The people I REALLY feel bad for are those who have been with some of these companies for a long time and are now geing laid off. Many have never developed additional skills, never networked, always assumed they would always have a job....when those folks hit the street, it is going to be an ugly reality check.

I think I toast them all good luck with an AB American Ale (hey, it ain't that bad).
 

Robert
Member
Username: Okierat

Post Number: 209
Registered: 05-2003
Posted From: 138.32.32.166
Posted on Thursday, December 11, 2008 - 07:46 pm:   Edit Post Delete Post View Post/Check IP    Ban Poster IP (Moderator/Admin only)

Michael,

I worked for Amoco when the "merger of equals" was made with BP. And wholy crud that was the exact same discussion going on at the "town hall meeting".

Well, except for the lady who stood up and said "did we not fight a war in 1776 to keep this from happening" Oddly enough no one ever really saw her after that.
 

Bill Pierce
Moderator
Username: Billpierce

Post Number: 9697
Registered: 01-2002
Posted From: 24.150.192.193
Posted on Thursday, December 11, 2008 - 07:57 pm:   Edit Post Delete Post View Post/Check IP    Ban Poster IP (Moderator/Admin only)

I can attest to all that. I worked for an entrepreneurial company that was acquired by a large holding company who promised a "hands-off management approach." I had been there four years and received a healthy bonus that year. However, within two more years nine of 12 department managers, including myself, were gone. I knew the writing was on the wall when I came in one morning to find my boss (the vice president of finance and administration) was no longer in his office and someone I had never met before was at his desk.
 

Richard Nye
Senior Member
Username: Yeasty_boy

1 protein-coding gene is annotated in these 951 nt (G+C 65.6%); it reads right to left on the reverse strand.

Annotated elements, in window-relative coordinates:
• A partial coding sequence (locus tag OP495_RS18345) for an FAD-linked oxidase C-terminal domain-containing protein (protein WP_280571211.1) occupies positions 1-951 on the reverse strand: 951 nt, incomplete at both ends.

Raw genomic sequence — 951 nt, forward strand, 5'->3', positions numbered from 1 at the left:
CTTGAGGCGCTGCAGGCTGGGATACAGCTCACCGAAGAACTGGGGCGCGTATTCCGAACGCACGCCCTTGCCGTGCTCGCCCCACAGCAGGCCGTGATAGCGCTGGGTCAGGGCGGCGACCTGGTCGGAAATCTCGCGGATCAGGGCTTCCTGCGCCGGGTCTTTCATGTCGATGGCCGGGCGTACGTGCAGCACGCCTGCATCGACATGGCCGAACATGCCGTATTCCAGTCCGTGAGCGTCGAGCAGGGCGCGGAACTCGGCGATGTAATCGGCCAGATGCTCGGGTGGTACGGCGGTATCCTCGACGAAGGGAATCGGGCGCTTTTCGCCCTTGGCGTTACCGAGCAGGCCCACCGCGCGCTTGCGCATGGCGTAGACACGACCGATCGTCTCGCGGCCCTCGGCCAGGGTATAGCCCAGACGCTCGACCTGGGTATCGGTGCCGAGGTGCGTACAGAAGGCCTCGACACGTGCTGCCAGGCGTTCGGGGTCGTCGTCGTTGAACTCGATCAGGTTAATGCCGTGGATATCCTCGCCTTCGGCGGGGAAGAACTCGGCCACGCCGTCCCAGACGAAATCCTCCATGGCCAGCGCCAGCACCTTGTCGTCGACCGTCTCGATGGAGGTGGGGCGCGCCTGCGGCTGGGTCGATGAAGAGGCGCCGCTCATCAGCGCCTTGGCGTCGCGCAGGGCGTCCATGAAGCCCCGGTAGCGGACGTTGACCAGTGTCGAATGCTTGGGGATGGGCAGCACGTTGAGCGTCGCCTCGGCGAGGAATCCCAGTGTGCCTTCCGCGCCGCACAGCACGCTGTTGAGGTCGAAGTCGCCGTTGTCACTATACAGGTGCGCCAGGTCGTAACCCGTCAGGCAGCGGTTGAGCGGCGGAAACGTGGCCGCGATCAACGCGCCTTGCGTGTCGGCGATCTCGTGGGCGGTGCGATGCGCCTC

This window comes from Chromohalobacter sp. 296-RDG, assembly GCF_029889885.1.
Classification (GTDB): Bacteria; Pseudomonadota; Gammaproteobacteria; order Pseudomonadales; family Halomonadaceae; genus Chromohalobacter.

Post Number: 2140
Registered: 01-2004
Posted From: 150.202.8.1
Posted on Thursday, December 11, 2008 - 08:23 pm:   Edit Post Delete Post View Post/Check IP    Ban Poster IP (Moderator/Admin only)

Change is something that people need to embrace also. I was a plant manager for a multi billion $ medical device company and we were acquired by a larger company. Within days nearly everyone at my level and above were fired. Fortunately I was promoted and it worked out well for me. But I also didn't fight things and speak poorly of the new company.
 

Dan Listermann
Senior Member
Username: Listermann

Post Number: 6383
Registered: 03-2004
Posted From: 208.102.245.115
Posted on Thursday, December 11, 2008 - 08:34 pm:   Edit Post Delete Post View Post/Check IP    Ban Poster IP (Moderator/Admin only)

A man who was fired by John Patterson of National Cash Register, found about his new status when he observed his desk was in the front lawn on fire.
 

Bill Pierce
Moderator
Username: Billpierce

Post Number: 9698
Registered: 01-2002
Posted From: 24.150.192.193
Posted on Thursday, December 11, 2008 - 08:43 pm:   Edit Post Delete Post View Post/Check IP    Ban Poster IP (Moderator/Admin only)

It's difficult to "embrace change" when it means your own extinction. The best you can do is buff up your resume, hone your networking skills and proactively hasten your departure on your terms rather than theirs.

Young people understand this instinctively. It's harder for us old dogs. My father retired (actually, started another career) at 65 from his first full-time job after graduating from college.

(Message edited by BillPierce on December 11, 2008)
 

Bob Wall
Senior Member
Username: Brewdudebob

Post Number: 2254
Registered: 11-2004
Posted From: 24.248.74.254
Posted on Thursday, December 11, 2008 - 09:46 pm:   Edit Post Delete Post View Post/Check IP    Ban Poster IP (Moderator/Admin only)

That is why I changed jobs in June. I was with EDS/Bellsouth/AT&T for 6-1/2 years, and after the merger craziness and them dragging the process out over what amounted to 2 years, I started seeking last October when we heard for sure that EDS was on their way out. It took until June for me to find the right fit.

Funny thing is I actually survived all the layoffs and got absorbed back into AT&T from EDS in April, but they hosed me on my time in service. So when I got the offer for my current company, I figured if I am going to start from square one, I may as well start from square one somewhere else.